An Australian play is highlighting the role nurses from the Philippines played in the country's healthcare history - as migrants continue to boost the sector today.
Agnes Shea was only 18 when she left the Philippines to escape martial law.
President Ferdinand Marcos had suspended civil rights in the country and imposed military authority.
"There was always shortage of rice, there was also shortage of water, we never had water from the tap like we do here in Australia," she told SBS News from her home in Sydney.
That was 45 years ago, and the teenager, who had never even been allowed to have a sleepover, suddenly found herself alone and working in a new country.
Agnes was training to be a nurse and went on to get a job at Balmain Hospital in Sydney's inner-west. But it was hard leaving her parents and six siblings behind.
"I was just sort of going along with it, that's what they [parents] wanted me to do. It was tough, there was seven of us [children]," she said.
"The hardest part was the shift work ... the tiredness that followed, and then the study, and not being there to watch my siblings grow," she said.
But Agnes knew the work was helping her family back home.
"I knew I was doing honest work, I was doing a good thing by being out here."
She would go on to meet an Australian man, a fellow nurse, and the couple settled in Sydney and had two children together.
When one of them, playwright Jordan Shea, travelled to the Philippines in 2017, he uncovered photos his mother sent home during her early years in Australia.
That's when, he said, he knew he wanted stories like his mother's to be told.
"I have an urgent need to put Asian and migrant stories on stage," he said.
A group of Filipino nurses in 1974 Australia is now the subject of his play Kasama Kita (meaning 'I'm with you'), which opens at Sydney's Belvoir St Theatre on Friday.
It follows the fictional lives of Nancy, Antero and Cory as they train under the watchful eye of a jaded matron who echoes the sentiments of a country unwelcoming to first-generation immigrants.
Migrants' role in Australian healthcare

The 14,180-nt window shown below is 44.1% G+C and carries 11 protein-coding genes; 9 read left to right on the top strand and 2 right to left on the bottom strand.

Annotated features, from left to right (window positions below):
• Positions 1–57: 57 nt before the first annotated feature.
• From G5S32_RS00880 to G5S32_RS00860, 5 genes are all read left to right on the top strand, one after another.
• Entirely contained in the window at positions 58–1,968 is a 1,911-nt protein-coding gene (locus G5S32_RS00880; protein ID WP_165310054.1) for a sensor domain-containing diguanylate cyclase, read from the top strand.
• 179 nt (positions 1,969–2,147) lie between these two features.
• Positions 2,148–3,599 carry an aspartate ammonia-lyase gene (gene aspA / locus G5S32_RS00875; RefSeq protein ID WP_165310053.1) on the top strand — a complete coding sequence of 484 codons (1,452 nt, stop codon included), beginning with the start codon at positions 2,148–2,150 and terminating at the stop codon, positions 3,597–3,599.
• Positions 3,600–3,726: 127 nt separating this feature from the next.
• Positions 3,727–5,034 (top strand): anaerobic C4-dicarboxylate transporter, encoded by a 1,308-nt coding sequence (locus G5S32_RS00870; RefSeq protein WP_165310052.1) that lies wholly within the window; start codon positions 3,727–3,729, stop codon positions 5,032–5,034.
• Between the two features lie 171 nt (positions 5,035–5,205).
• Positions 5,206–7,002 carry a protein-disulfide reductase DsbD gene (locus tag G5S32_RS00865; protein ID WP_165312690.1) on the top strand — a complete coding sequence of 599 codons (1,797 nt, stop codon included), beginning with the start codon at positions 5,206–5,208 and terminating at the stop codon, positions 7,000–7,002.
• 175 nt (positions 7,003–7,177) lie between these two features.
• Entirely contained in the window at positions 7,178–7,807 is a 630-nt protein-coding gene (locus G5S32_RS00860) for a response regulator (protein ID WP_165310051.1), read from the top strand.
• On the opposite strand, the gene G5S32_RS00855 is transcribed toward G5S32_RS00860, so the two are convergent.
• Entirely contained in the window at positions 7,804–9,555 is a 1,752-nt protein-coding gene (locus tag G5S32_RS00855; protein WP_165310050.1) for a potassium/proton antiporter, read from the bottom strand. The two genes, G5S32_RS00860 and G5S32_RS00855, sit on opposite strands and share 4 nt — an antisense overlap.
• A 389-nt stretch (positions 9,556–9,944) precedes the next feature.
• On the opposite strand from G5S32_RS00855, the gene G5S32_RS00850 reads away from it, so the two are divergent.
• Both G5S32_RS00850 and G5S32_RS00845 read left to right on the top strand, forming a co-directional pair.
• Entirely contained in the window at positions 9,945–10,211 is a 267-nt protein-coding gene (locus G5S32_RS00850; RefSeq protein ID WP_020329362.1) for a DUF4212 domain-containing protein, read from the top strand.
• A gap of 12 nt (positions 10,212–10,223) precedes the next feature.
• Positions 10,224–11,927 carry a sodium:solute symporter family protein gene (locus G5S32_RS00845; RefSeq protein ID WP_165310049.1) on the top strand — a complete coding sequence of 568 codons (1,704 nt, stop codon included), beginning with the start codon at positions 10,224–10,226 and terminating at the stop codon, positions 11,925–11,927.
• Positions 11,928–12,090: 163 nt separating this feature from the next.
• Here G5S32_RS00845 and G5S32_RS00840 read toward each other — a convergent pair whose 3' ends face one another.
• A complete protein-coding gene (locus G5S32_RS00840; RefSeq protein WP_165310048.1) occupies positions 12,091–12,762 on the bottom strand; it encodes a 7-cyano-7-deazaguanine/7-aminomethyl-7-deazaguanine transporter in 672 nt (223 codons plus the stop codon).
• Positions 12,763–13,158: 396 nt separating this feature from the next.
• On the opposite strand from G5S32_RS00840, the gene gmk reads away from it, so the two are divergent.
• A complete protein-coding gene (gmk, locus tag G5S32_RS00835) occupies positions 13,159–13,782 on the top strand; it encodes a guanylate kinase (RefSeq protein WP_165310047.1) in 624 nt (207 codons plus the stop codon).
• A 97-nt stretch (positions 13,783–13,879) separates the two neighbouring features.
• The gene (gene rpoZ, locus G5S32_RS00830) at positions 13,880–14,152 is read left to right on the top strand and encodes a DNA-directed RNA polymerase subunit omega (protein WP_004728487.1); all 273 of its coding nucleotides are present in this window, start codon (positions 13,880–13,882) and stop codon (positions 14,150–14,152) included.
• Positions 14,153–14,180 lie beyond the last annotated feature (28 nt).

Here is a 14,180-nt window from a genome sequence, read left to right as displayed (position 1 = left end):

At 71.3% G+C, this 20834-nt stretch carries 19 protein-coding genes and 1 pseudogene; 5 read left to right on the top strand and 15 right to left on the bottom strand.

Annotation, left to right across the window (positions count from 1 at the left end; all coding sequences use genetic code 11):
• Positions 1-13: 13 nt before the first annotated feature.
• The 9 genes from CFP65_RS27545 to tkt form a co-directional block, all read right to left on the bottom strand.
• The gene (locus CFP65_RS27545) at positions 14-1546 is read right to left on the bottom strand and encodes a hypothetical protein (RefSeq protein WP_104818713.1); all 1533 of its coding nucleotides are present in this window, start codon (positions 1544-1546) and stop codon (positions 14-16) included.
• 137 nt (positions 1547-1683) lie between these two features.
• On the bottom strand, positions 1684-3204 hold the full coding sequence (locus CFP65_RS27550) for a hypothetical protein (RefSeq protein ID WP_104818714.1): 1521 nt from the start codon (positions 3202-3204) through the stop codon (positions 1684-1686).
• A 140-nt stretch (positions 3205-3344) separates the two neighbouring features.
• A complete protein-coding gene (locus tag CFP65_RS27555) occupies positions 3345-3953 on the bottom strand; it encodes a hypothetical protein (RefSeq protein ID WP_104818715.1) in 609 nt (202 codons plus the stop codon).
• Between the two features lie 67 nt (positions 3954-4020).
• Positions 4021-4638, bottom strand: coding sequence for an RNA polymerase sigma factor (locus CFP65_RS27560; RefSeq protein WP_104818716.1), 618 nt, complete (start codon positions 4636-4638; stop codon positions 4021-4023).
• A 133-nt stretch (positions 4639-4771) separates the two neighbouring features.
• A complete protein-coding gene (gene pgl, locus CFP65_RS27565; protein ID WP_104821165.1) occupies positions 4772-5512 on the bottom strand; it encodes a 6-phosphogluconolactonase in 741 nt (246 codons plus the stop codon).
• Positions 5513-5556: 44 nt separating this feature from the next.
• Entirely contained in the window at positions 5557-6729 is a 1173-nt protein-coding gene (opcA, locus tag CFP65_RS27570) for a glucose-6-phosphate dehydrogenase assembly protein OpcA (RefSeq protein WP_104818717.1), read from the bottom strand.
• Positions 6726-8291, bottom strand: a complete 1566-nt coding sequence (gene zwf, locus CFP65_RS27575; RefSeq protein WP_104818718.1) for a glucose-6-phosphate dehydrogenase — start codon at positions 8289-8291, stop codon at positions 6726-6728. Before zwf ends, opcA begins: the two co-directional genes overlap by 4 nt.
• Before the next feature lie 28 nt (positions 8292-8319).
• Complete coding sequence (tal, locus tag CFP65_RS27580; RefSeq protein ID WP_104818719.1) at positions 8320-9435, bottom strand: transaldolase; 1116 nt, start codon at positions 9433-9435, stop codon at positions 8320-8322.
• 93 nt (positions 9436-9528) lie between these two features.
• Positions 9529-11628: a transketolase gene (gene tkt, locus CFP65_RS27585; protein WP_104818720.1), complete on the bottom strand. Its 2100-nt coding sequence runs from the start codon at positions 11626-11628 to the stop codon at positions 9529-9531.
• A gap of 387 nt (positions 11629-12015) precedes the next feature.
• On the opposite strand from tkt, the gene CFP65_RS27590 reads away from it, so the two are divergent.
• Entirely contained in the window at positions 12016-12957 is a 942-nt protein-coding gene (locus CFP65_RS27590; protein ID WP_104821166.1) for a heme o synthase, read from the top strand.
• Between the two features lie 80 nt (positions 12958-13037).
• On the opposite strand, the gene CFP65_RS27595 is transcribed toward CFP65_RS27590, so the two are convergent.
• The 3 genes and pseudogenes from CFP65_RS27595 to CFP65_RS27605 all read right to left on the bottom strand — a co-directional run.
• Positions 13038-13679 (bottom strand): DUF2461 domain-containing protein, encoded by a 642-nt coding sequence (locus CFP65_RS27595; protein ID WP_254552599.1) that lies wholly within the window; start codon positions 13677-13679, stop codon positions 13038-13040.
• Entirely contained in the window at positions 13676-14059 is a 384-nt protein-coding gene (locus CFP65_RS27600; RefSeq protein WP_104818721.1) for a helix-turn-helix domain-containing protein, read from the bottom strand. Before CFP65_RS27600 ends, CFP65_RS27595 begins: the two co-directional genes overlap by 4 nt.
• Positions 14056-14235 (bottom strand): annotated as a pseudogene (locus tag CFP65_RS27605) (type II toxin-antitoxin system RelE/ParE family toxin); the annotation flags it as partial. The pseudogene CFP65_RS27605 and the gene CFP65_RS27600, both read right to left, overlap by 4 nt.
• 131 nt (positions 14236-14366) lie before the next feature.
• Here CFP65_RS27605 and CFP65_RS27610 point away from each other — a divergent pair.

Australia's healthcare system has relied on migration for decades, skilled migration expert Professor Lesleyanne Hawthorne told SBS News, "in fact, many people concede rural medicine would collapse without foreign-trained doctors and nurses".
From the 1960s to 1980s - during the period Agnes migrated - 221 Filipino nurses arrived in Australia, along with 660 diploma-qualified nurses who would have generally not been regarded as registered nurses until receiving further training.
“The Philippines was a developing country with very few economic opportunities and qualifying as a nurse was a ticket to the world,” said Professor Hawthrone, who works in health policy at the University of Melbourne.
In the decades up to 1981, several thousands of nurses came to Australia from countries including the United Kingdom, Ireland, New Zealand and Malaysia.
And the large-scale arrival of migrant nurses has only increased since.
In the past decade, 60,000 nurses migrated to Australia on permanent visas, mainly from the Philippines, India and the UK, and today almost a quarter of Australia's nursing workforce is made up of migrants.
Agnes, who went on to become a midwife and researcher, said without migrant nurses, Australia's hospital wards "would shut down".
Telling diverse stories
A report by Diversity Arts Australia report found this year that fewer than 10 per cent of Australia's artistic directors are from culturally diverse backgrounds - something playwright Shea strives to help change.
His latest play is just one of a number of his works starring Filipino-Australians.
"If I'm going to put it bluntly, I was tired of seeing Asian women in subservient roles and in roles that aren't that developed, when the Asian and Filipino women that I grew up with were really, really quite successful," he said.
"I want future generations to have something to work with."
His play is also produced by a production company which primarily pushes female-centric and people of colour narratives.
Founder of Aya Productions and actress Emma Diaz said the company was born out of "frustration" and "passion".
"Being an actress is really delightful but there are often times you feel like you're lacking in opportunity and you don't have control or power over where you are going," she said.
"In the last five years, the landscape has really changed for voices of the powerless, the #OscarsSoWhite and #MeToo movements, these young women standing up and having a voice like [gun control activist] Emma Gonzalez, Greta Thunberg, Malala [Yousafzai].
"It's really the time for everyday stories like Kasama Kita to be told ... Going to experience the theatre helps us become more empathetic to people's experiences."
Diaz and playwright Shea say they hope their work will help Australians to become more aware of who they might be sharing a footpath with, or who they pass in a shopping centre - because everyone has a story.
"The people who come here to make their own, escaping from every part of the world, are incredibly powerful. They have voices, stories," Shea said.
Kasama Kita runs at Sydney's Belvoir St Theatre from 20 November - 7 December.